On March 23, 1964, an involuntary petition in bankruptcy was filed in this Court against Haupt by three of the limited partners who acted as petitioning creditors and who are among the respondents here. This was countered on March 30, 1964 by a petition of the general partners under Chapter XI for an arrangement which was tantamount to an implementation of the original agreement. Two of the general partners, Messrs. Kamerman and Kaufman, did not join in the petition.

From the facts just stated, several conclusions are inescapable. Haupt was hopelessly insolvent when it was suspended by the Exchange on November 20, 1963 and it has not engaged in the business for which it was organized since that time. No one has suggested in the course of these proceedings that its business can be rehabilitated. On the contrary, its affairs have been the subject of systematic liquidation, a course of action for which the Committee created by the agreement of November 25, 1963, and not the partnership, has been responsible. Similarly, the institution of proceedings under Chapter XI of the Bankruptcy Act was the act of the Committee and not of the partnership.

Since nearly all the public customers have been paid out,[2] what remains to be done with respect to the Haupt affairs no longer affects the public interest at large, but does affect substantial interests of the banks, the Exchange, the general and the limited partners, and probably others as well. There is ample evidence that these interests are not concordant. As the following discussion is intended to demonstrate, they can be safeguarded only by the normal bankruptcy procedures.

The case came on before Referee Ryan who granted a motion to dismiss the Chapter XI petition and denied a motion for a stay of the pending involuntary bankruptcy proceedings. The record before Referee Ryan is a very extensive one, consisting of several hundred exhibits, many of them lengthy, and a record of testimony running to nearly 1000 pages. I am convinced from a study of this record that the conclusions of the Referee are amply substantiated by the factual record and by valid authority.

It is clear that Ira Haupt & Co. is today an expired partnership and its only future consists in the winding up of its affairs. It has no haven except the Bankruptcy Court.

In the light of this factual background, Referee Ryan was justified in relying upon In re Pure Penn Petroleum Co., 188 F.2d 851, 24 A.L.R.2d 1206 (2d Cir. 1951), as a ground for the dismissal of the Chapter XI petition. This holding made it clear that Chapter XI arrangements "must comprehend something more than a mere surrender by the debtor of all his assets for liquidation and distribution to creditors." (at *170 p. 855). If all that is in prospect is liquidation, a statutory process for attaining this end is provided by Chapter X of the Bankruptcy Act, and that is the normal and appropriate means for its accomplishment. These are the procedures designed to protect the rights of interested parties. Cf. Esbitt v. Dutch-American Mercantile Corp., 2d Cir., 1964, 335 F.2d 141. A liquidation plan under Chapter XI is not available since "[t]here are good reasons why Congress provided that a sale of all assets may be part of the Chapter X plan but did not so provide with respect to a Chapter XI arrangement * * *." In re Pure Penn Petroleum Co., supra, 188 F.2d at p. 854 et seq. See also Krause, Chapters X and XI A Study in Contrasts, 19 Bus.Law. 511 (1964).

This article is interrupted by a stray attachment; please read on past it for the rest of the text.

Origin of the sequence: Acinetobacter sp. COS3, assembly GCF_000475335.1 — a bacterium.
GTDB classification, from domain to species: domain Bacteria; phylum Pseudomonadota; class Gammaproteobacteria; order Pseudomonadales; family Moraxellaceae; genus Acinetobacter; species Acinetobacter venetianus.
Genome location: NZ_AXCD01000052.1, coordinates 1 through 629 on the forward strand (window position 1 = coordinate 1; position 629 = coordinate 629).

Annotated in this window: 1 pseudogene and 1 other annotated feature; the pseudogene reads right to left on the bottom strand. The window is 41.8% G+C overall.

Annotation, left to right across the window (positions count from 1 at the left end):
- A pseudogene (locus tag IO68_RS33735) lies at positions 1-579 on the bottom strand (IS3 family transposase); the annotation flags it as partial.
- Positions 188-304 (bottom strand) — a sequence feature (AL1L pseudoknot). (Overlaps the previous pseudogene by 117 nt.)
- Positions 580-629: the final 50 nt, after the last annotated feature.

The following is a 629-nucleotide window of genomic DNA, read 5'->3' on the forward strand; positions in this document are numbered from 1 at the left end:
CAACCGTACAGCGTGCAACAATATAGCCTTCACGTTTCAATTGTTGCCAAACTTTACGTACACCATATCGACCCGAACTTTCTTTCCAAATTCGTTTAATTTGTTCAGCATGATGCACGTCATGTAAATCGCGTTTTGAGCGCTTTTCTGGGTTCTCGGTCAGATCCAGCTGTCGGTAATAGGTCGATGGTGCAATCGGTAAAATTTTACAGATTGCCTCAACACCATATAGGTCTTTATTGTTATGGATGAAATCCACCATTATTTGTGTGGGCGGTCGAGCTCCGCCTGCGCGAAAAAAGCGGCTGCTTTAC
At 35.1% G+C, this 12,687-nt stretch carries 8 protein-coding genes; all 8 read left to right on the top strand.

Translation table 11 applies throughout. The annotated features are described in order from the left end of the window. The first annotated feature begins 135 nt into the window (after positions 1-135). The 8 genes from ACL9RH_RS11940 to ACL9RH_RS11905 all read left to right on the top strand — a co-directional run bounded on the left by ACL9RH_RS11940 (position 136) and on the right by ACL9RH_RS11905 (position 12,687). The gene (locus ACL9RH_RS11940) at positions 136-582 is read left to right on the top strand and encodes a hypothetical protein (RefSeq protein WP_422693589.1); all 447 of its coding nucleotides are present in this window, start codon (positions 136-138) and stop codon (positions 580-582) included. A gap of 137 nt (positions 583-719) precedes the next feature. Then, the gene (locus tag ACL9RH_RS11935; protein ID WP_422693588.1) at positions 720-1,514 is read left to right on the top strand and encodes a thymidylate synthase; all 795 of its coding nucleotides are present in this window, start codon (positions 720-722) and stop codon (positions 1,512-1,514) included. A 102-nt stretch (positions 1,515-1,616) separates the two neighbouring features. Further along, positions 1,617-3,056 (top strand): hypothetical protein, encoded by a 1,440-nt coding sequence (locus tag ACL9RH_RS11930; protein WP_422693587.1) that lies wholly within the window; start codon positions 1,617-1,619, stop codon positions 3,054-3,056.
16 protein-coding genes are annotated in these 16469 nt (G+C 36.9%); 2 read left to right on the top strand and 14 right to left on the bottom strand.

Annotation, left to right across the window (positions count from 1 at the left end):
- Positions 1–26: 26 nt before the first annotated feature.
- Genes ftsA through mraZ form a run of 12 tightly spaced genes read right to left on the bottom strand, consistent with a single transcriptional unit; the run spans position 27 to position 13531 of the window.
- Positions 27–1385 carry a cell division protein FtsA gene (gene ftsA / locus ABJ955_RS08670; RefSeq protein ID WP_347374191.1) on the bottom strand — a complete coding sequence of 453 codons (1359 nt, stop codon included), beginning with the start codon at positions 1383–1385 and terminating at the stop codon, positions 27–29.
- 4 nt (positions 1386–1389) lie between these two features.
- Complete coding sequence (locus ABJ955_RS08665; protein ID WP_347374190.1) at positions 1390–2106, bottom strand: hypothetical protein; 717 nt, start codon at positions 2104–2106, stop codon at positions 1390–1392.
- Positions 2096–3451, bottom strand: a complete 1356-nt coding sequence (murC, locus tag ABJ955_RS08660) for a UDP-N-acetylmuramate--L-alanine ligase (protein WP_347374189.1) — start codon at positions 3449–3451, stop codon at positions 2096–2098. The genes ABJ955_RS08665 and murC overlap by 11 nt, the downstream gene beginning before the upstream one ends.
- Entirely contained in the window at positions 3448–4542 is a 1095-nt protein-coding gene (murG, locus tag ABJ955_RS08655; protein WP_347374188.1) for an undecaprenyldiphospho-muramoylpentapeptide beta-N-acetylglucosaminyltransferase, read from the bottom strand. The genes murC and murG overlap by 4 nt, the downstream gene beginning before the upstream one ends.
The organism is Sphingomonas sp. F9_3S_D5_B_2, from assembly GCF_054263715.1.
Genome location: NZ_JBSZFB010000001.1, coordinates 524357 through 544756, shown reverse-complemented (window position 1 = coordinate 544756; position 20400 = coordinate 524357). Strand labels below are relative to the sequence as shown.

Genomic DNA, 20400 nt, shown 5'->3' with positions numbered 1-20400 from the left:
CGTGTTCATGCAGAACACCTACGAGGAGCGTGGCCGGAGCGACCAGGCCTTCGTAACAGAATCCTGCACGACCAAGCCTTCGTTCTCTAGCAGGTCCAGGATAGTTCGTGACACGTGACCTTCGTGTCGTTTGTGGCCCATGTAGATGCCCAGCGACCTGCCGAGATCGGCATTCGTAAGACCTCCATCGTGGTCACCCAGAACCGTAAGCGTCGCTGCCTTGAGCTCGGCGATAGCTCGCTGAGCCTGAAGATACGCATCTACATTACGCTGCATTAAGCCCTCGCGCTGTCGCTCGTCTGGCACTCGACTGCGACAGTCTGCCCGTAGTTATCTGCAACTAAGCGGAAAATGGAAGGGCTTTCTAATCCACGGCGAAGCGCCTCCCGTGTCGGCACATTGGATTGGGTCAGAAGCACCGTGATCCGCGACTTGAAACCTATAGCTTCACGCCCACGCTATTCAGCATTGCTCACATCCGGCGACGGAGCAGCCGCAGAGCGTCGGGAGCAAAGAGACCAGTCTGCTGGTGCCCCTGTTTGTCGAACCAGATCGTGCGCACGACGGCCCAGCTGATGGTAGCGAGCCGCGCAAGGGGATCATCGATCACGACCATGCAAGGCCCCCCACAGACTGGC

An additional ground relied on by the Referee, and which is substantiated by the record and by valid authority, is that the Chapter XI proceedings were not consented to by all the general partners and were not voluntary. The discussion in the Referee's opinion is sufficient and need not be repeated here. Only two salient facts need to be emphasized first, that the commencement of the Chapter XI proceedings for an arrangement was not the act of Haupt but the act of the Committee. No one has suggested that Haupt functioned as a partnership after the catastrophic events of November, 1963. Had Haupt not ceased to exist then, it would have come to an end on December 31, 1963, by express terms of the partnership agreement; and the sole managing partner, Mr. Kamerman, who was also liquidator trustee under the partnership agreement, surrendered his rights to the Committee and never functioned as liquidator under the partnership agreement. The acts of all the general partners after November 20, 1963, were acts of abdication and surrender inconsistent with any notion of continuity of the partnership qua partnership. Under these circumstances, the Chapter XI proceedings were properly dismissed since the persons who initiated them had no power or right to do so; and even if it could be assumed, arguendo, that they retained their partnership status, the consent of all the partners was necessary and it was lacking here. See 8 Collier, Bankruptcy, § 4.02 at pp. 367-9 (14th ed. 1963).